The best art-history class in New York right now is happening, free, in a cozy storefront gallery on West 24th Street called Freight + Volume.
That’s where Loren Munk, the shape-shifting voracious consumer and chronicler of culture, is showing his paintings that lay out the story of Modernism—its cast of characters, styles, trends, philosophies, politics, and innumerable interconnections, as told through his series of proudly garish charts, maps, diagrams, and flowcharts.
Munk, who is also known as the videographer James Kalm, has an unrelenting and contagious hunger for information, factoids, trivia, and anecdote, which he tames into bite-size logic with a scholar’s rigor and a sign-painter’s zest.
Some of these paintings take on big subjects like Modernism and the evolving notion of the avant-garde; others present data portraits of giants like Leo Castelli, Hans Hofmann, and Clement Greenberg (ARTnews is in it, and so is Walter Darby Bannard, the artist and critic whose luminous, rugged abstractions from the ’70s are showing at Berry Campbell gallery next door).
Of course the mapping of art history has a venerable art history itself, dating back to Picabia and Miguel Covarrubias and most famously to Alfred H. Barr Jr., MoMA’s founding director, whose influential chart of modern art, published on his “Cubism and Abstract Art” catalogue in 1936, ended in two categories: non-geometrical abstract art and geometrical abstract art.
The urge to organize information might seem counter to the sensibility of an artist-instigator like George Maciunas, founder of the irreverent, anti-institutional, international collective known as Fluxus. But in fact Maciunas was a relentless archivist who (like Ad Reinhardt, another master chartist) channeled his studies at New York University’s Institute of Fine Arts into data visualizations of art history.
Maciunas made a series of wickedly learned charts from the mid-’50s to the mid-’70s, culminating in his enormous, unfinished masterwork, Diagram of Historical Development of Fluxus and Other 4 Dimentional, Aural, Optic, Olfactory, Epithelial and Tactile Art Forms (also known as “The Chart”). The piece, which lays out the interconnections of Fluxus to phenomena as diverse as the Roman Circus, Walt Disney, vaudeville, and the Bauhaus, is now on view in MoMA’s show devoted to John Cage’s “silent” sound piece, 4’33”.
Maciunas’s “Learning Machine” concept was a deep influence on Ward Shelley, the Brooklyn artist whose multicolored, meticulously researched timelines chronicle everything from the genesis of science fiction to the history of the Jewish people, which is the theme of one of his works in the current show at Pierogi Gallery in Williamsburg, “Idiom II.” The exhibition (featuring diagrams and charts by Shelley, Mark Lombardi, William Powhida, Beth Campbell, Justin Amrhein, and Jonathan Herder) also includes Shelley’s third take on Fluxus history, Extra Large Fluxus Diagram V. 3 (2011). Everything red in the chart stems from Maciunas. The deep green is La Monte Young, the blue-green is John Cage, orange is Joseph Beuys and Nam June Paik, and purple is Yoko Ono.
Autonomous Art V.1 starts with colonialism and the Enlightenment and ends in the age of the Internet.
Justin Amrhein channels the human impulse to reproduce, label, and comprehend the world around us in his fantastical annotated mechanical drawings, part of Pierogi’s “Idiom II.”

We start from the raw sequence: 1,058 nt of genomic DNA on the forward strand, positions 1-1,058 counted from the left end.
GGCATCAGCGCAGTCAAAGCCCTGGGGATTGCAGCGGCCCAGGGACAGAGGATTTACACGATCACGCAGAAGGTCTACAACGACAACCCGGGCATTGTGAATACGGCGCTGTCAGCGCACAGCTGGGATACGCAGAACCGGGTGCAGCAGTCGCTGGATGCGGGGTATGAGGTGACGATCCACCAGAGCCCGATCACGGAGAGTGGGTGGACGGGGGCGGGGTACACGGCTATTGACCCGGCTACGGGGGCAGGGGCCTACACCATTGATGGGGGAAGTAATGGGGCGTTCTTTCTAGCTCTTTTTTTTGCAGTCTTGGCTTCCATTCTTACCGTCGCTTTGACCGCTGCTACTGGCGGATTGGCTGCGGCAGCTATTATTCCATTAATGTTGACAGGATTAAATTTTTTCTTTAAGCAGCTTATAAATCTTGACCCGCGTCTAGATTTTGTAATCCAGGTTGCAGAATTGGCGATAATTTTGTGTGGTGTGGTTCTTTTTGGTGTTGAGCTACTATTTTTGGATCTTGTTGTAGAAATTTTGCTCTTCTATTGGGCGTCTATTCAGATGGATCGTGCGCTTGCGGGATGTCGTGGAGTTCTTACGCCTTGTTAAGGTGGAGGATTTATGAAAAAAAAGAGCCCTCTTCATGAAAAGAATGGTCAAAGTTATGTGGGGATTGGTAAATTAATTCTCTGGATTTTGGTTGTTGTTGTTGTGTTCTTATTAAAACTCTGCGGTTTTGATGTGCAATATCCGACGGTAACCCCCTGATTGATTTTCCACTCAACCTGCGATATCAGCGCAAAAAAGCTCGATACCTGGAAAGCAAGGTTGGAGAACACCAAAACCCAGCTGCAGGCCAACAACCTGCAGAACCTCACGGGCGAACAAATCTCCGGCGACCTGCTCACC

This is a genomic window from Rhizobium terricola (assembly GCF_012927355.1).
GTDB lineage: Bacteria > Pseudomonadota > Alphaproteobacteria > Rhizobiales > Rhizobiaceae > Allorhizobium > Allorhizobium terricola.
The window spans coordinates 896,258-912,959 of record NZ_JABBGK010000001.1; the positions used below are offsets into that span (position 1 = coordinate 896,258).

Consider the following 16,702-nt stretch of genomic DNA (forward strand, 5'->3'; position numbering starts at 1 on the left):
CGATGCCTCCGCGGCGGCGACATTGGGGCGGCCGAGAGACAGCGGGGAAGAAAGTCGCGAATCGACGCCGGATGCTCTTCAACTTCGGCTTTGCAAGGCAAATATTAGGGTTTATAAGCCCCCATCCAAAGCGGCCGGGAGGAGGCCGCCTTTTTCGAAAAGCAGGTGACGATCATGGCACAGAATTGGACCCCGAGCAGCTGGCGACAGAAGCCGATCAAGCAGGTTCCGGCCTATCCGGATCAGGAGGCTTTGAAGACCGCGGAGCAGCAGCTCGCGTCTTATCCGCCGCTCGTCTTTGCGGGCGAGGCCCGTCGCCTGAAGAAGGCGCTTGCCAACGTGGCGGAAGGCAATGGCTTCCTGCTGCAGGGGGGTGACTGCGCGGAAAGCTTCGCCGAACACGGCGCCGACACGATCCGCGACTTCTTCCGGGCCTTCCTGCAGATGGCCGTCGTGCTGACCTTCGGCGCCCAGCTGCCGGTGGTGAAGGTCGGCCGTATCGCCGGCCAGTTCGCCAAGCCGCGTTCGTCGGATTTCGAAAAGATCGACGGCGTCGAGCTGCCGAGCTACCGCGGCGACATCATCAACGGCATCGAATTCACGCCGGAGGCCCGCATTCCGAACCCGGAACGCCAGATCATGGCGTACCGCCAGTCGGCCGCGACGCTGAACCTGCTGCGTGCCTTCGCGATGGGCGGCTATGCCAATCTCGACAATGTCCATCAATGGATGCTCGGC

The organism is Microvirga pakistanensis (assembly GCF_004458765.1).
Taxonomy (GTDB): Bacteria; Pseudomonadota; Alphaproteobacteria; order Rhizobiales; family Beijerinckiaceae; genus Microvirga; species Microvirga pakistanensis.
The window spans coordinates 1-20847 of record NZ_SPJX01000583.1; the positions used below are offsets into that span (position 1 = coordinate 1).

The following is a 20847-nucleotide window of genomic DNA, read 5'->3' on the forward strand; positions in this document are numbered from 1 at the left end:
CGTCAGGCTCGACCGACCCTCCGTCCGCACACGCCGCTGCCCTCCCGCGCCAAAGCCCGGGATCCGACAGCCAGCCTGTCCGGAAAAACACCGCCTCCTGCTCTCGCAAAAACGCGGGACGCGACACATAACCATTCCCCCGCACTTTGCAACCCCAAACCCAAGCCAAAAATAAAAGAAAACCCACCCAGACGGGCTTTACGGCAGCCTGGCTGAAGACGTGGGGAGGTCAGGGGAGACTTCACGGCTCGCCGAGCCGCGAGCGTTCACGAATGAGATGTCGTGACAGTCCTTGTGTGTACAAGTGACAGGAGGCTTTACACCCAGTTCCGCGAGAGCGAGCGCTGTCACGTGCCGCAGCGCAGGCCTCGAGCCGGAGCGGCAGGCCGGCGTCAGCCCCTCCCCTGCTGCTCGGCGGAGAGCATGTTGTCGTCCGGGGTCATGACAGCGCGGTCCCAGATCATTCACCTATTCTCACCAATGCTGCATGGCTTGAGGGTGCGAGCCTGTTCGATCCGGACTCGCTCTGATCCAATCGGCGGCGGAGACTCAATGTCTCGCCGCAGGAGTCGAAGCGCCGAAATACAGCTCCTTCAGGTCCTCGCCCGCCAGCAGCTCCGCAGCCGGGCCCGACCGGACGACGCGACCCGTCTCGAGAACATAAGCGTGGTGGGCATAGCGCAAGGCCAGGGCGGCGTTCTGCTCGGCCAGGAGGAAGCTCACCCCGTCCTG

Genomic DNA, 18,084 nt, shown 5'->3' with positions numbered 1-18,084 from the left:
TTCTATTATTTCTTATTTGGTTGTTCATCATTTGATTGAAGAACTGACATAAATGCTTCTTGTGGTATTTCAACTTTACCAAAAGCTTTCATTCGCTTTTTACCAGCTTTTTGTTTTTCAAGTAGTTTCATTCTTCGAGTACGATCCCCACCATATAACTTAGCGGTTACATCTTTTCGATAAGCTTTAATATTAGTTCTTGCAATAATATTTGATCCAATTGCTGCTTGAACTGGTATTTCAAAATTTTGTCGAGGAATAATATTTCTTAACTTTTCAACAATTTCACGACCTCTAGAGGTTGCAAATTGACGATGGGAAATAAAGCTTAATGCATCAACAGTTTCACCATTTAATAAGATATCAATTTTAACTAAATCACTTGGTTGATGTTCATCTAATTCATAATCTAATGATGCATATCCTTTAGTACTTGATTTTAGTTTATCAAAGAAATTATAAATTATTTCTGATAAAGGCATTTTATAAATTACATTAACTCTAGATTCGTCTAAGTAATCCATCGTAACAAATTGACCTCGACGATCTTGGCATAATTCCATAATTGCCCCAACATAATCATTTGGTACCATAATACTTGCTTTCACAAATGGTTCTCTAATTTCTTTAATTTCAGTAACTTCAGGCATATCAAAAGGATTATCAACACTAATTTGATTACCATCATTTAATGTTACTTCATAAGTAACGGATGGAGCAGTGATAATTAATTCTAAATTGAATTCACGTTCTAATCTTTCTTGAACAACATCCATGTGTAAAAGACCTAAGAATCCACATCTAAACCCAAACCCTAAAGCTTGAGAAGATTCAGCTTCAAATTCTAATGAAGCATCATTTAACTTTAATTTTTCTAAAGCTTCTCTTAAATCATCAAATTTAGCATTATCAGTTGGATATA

From Amrhein’s perspective, nearly anything can be looked at as a machine, or an engine. Duchamp, Diderot, Rube Goldberg, mad scientists, and post-apocalyptic futurists co-exist in the DNA of his data visualizations of organisms including a honey bee, monarch butterfly, and tomato. Each is represented as a series of intricate mechanical components, labeled with a key that transforms technical jargon into a charming geekish poetry.
Amrhein’s works in “Idiom II” include diagrams of a Replacement Cherry Tree and a Praying Mantis, this one illuminated with a light box.
Even as Ferran Adrià, founder and master chef of the legendary Spanish restaurant El Bulli, was pushing the boundaries of avant-garde cuisine, he was pursuing a more elusive target—the primordial beginnings of food-making. “Ferran Adrià: Notes on Creativity,” his show at the Drawing Center, includes charts and diagrams the Catalan chef made to explore the ways the human urge to cook has evolved.
Now that his restaurant has closed, Adrià is expanding his search for the genome of cooking into virtual space. With various partners he is working to establish Bullipedia, an online creative archive intended to organize and classify all knowledge related to cooking.
“I tend to figure things out in public, which is scary,” says Beth Campbell. Since 1998, in her signature manic colored-pencil scribble, she has transcribed her musings on possible outcomes of certain scenarios: her missing a bus, for example. The results in these flowchart monologues, titled “My Potential Future Based on Present Circumstances,” veer from realistic to fantastical to paranoid to magical thinking, with the artist ending up on top of the world or crushed by circumstance or in a bizarre parallel universe. Drawings from the series, and related abstract sculptures, are on view in Pierogi’s “Idiom II” and in Josée Bienvenu’s project space in Chelsea.
Campbell’s newest work, at Pierogi, is called My Present’s Past and Its Potential Future (or all the things that had to happen and some that never will). One stream begins, “Microsoft stays in Albuquerque,” ending with various outcomes ranging from “the foo fighters never form” to “human consciousness is forever altered.”
Such events are written in blue. But there are also parts in graphite here—true events in the life of the artist, whose husband and young son figure often in her work. “As I get older,” she says, “the past is present more.”